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Number of Products Sold

Indicator Phrasing

the average number of [specify the product] sold by the supported businesses in the past [specify the period]
See indicator in other languages

Indicator Phrasing

English: the average number of [specify the product] sold by the supported businesses in the past [specify the period]

French: nombre moyen de [spécifiez le produit] vendus par les entreprises soutenues pendant [spécifiez la période] passée

Portuguese: número médio de [especifique o produto] vendidos pelas empresas apoiadas no passado [especifique o período]

Czech: průměrný počet [určete produkt] prodaných podpořenými obchodníky během uplynulých [určete období]

What is its purpose?

The indicator measures the amount of (promoted) products sold over a given period – an important indicator of the sellers' performance.

How to Collect and Analyse the Required Data

Collect the following data by conducting individual interviews with the targeted sellers:



Q1: How many [specify the product and unit] did you sell [specify the time period]?

A1: ….. [specify the product and unit]


Alternatively, a more precise and recommended method is to ask the service provider in advance to record all of her/his clients on a record form provided by your organization or by another actor providing support to the service provider.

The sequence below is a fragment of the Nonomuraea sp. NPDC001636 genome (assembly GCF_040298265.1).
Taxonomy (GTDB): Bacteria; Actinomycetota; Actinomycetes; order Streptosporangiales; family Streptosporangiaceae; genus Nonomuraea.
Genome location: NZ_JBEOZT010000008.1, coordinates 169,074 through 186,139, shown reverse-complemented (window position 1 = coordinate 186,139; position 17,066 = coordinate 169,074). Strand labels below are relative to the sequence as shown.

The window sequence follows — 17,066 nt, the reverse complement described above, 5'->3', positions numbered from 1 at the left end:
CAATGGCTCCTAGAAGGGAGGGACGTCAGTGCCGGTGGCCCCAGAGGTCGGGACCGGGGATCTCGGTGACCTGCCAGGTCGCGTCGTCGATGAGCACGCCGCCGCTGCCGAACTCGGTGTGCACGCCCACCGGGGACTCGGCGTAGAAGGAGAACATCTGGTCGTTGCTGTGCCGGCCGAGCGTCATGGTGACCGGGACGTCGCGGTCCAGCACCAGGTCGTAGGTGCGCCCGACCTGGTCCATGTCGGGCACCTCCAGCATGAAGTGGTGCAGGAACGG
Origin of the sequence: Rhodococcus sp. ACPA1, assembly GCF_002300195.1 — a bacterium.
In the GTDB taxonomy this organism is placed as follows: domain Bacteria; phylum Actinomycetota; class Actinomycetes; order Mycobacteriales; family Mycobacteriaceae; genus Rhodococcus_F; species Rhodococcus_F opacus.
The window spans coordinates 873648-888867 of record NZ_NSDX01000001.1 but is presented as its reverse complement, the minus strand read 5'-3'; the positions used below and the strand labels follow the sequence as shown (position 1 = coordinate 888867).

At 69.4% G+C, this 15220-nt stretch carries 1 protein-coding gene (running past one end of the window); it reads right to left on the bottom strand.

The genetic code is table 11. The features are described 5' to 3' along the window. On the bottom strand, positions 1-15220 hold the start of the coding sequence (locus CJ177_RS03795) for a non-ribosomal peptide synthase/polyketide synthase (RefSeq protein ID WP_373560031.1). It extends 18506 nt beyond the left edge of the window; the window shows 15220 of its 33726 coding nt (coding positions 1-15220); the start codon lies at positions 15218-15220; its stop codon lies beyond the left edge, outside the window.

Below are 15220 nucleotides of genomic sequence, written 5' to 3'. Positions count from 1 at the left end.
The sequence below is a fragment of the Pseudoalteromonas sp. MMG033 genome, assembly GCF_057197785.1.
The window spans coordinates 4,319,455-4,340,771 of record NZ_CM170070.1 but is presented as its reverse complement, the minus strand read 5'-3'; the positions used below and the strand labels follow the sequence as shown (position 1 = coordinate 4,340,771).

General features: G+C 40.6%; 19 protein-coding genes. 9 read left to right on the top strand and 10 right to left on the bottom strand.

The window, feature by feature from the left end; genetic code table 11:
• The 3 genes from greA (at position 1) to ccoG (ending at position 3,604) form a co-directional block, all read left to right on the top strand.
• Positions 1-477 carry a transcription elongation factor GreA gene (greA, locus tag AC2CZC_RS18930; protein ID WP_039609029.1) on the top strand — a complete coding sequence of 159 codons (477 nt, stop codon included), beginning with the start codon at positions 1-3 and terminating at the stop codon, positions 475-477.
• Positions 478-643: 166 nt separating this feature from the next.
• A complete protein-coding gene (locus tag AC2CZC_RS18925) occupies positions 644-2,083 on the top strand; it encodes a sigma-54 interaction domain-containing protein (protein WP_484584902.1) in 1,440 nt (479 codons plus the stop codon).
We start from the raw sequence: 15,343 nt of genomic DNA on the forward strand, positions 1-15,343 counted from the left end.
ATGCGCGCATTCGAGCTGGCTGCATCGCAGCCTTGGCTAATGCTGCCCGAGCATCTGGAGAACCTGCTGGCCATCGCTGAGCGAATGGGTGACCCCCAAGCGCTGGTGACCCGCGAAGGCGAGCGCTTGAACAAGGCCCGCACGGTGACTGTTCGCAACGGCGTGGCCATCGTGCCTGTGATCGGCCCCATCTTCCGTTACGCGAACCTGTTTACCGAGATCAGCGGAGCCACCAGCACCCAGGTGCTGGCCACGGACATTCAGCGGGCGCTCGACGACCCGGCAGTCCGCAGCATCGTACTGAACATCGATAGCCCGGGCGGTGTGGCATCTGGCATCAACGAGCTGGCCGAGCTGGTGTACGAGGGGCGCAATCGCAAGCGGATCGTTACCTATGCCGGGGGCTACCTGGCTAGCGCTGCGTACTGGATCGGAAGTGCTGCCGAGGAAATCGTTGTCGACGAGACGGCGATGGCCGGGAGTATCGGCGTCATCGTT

Calculate the indicator's value either by summing up the total number of sold products or by calculating the average number of the promoted products sold by the supported businesses.

Disaggregate by

Disaggregate the data by the shop location (urban / peri-urban / rural / rural and remote), districts (or other geographical division) and other criteria relevant to the focus of your intervention.

Important Comments

1) Keep seasonality in mind – the sales of products and services may be prone to significant seasonal variations determined by people's actual needs, purchasing power, access and other factors. For example, sellers of agricultural inputs are likely to record very high sales in the months before (and during) the agricultural season but their income shrinks in the remaining months. This means that you need to:

  - ensure that your baseline and endline data is collected at the same time of a year, otherwise you might be comparing two incomparable data sets (e.g. sales in the ‘high’ and ‘low’ season)

  - if this is not possible, you will have to ask the respondent to recall the sales from a comparable period. However, such data is likely to be less accurate as the respondents might not correctly remember the amount of products they sold


2) Consider using a complementary indicator assessing the financial value of the products sold: average sales generated by [specify the target groups] from selling [specify the product] in the past [specify the period]. To calculate its value:

   - for each seller, multiply the total number of products sold by the unit price it charges

   - add up the individual sellers’ sales of the given product 

   - divide it by the number of surveyed sellers who sell the product


3) You can either measure average sales (for example, sales per month) or the total sales over a given period (or both).

This guidance was prepared by People in Need (with inputs provided by Farm Africa) ©

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